Iraqi military pushes deeper into Mosul's Old City
MOSUL, Iraq Iraq's military pushed deeper into Mosul's Old City on Wednesday, taking two more districts from Islamic State and bringing it closer to total control of the city.
SEOUL A Seoul court on Thursday sentenced a former South Korean health minister to two and a half years jail for his role in a corruption scandal that led to the impeachment and arrest of former president Park Geun-hye, Yonhap reported.
The ruling is one of the first from several ongoing trials that emerged from the scandal, including that of Park herself and Samsung Group chief Jay Y. Lee.
Moon Hyung-pyo, a former minister of health and welfare during the Park administration and subsequent chairman of South Korea's National Pension Service (NPS), had been indicted and arrested last December.
He was accused of abusing his authority as minister to pressure the NPS to cast a key vote in favor of the $8 billion merger of two Samsung Group affiliates, Samsung C&T Corp and Cheil Industries Inc in 2015. The health ministry supervises the NPS, which held a substantial stake in both companies.
The NPS supported the merger deal in 2015.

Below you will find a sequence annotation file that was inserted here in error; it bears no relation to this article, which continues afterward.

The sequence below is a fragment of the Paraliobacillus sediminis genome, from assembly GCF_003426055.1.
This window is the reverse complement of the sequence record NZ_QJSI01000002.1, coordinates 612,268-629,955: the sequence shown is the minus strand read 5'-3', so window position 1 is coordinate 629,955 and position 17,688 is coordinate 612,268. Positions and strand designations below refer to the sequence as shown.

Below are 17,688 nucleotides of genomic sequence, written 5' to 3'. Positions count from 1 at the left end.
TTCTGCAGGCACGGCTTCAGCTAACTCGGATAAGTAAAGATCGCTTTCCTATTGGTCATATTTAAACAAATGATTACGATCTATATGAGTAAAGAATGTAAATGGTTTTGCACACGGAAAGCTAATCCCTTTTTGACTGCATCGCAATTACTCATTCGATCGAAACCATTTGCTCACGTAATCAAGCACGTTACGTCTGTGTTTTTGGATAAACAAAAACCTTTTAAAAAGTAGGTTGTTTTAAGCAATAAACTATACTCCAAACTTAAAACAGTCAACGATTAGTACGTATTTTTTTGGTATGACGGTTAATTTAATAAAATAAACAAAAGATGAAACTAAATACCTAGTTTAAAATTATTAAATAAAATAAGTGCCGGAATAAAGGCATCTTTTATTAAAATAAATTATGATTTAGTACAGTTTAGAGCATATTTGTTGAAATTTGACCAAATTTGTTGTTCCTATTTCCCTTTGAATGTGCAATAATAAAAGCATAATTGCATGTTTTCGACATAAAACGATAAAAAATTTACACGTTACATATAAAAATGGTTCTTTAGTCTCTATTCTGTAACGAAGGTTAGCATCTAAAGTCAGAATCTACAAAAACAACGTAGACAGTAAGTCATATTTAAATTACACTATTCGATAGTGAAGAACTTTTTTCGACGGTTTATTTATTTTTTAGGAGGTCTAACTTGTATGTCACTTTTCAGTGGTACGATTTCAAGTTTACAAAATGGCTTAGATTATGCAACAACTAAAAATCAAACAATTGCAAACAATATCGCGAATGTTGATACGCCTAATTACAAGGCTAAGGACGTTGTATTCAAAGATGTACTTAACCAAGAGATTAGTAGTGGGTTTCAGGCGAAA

The Seoul Central District Court said Moon had "severely harmed the independence of the NPS by pressuring it through health ministry officials", sentencing him to two and a half years in jail, according to Yonhap.
Moon had denied the charges.
Prosecutors have argued Jay Y. Lee and other former Samsung Group executives gave bribes to Choi Soon-sil, Park's long-time confidante, and in return, received political favors and government support for the 2015 merger, which prosecutors say transferred control of the key company to Lee from hospitalised patriarch Lee Kun-hee at the expense of other shareholders.
Jay Y. Lee, held in detention and undergoing trial on charges such as bribery and embezzlement, has denied all charges.
Choi and Park, also in detention and undergoing trials on charges such as abuse of power and extortion, have also denied all charges.
(Reporting by Heekyong Yang; Editing by Michael Perry)
WASHINGTON/NEW YORK One day before President Donald Trump's temporary ban on all refugees and travellers from six predominantly Muslim countries is scheduled to take effect, there is still widespread uncertainty about how the administration will implement it.